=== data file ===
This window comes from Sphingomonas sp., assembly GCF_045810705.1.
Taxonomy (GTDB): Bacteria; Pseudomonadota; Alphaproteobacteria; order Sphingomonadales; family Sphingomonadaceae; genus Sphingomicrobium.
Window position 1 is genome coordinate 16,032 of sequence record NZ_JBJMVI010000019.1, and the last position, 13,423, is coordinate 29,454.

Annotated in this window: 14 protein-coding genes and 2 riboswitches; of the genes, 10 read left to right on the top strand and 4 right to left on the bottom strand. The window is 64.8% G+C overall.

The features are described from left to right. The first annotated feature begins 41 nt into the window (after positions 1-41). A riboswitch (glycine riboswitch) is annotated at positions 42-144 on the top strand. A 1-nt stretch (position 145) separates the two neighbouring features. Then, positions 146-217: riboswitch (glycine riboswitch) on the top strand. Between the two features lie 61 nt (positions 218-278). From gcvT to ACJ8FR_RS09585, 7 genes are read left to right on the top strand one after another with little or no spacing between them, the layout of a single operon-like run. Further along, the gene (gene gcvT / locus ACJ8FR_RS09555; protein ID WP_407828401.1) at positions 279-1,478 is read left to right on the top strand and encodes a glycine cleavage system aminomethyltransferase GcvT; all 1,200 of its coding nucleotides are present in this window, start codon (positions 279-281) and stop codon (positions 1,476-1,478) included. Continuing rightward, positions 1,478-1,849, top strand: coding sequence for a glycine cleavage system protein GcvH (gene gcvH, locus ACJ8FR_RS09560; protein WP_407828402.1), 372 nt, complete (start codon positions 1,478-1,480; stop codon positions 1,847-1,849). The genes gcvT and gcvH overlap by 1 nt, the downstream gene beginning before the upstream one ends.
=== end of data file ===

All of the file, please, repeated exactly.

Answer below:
This window comes from Sphingomonas sp., assembly GCF_045810705.1.
Taxonomy (GTDB): Bacteria; Pseudomonadota; Alphaproteobacteria; order Sphingomonadales; family Sphingomonadaceae; genus Sphingomicrobium.
Window position 1 is genome coordinate 16,032 of sequence record NZ_JBJMVI010000019.1, and the last position, 13,423, is coordinate 29,454.

Annotated in this window: 14 protein-coding genes and 2 riboswitches; of the genes, 10 read left to right on the top strand and 4 right to left on the bottom strand. The window is 64.8% G+C overall.

The features are described from left to right. The first annotated feature begins 41 nt into the window (after positions 1-41). A riboswitch (glycine riboswitch) is annotated at positions 42-144 on the top strand. A 1-nt stretch (position 145) separates the two neighbouring features. Then, positions 146-217: riboswitch (glycine riboswitch) on the top strand. Between the two features lie 61 nt (positions 218-278). From gcvT to ACJ8FR_RS09585, 7 genes are read left to right on the top strand one after another with little or no spacing between them, the layout of a single operon-like run. Further along, the gene (gene gcvT / locus ACJ8FR_RS09555; protein ID WP_407828401.1) at positions 279-1,478 is read left to right on the top strand and encodes a glycine cleavage system aminomethyltransferase GcvT; all 1,200 of its coding nucleotides are present in this window, start codon (positions 279-281) and stop codon (positions 1,476-1,478) included. Continuing rightward, positions 1,478-1,849, top strand: coding sequence for a glycine cleavage system protein GcvH (gene gcvH, locus ACJ8FR_RS09560; protein WP_407828402.1), 372 nt, complete (start codon positions 1,478-1,480; stop codon positions 1,847-1,849). The genes gcvT and gcvH overlap by 1 nt, the downstream gene beginning before the upstream one ends.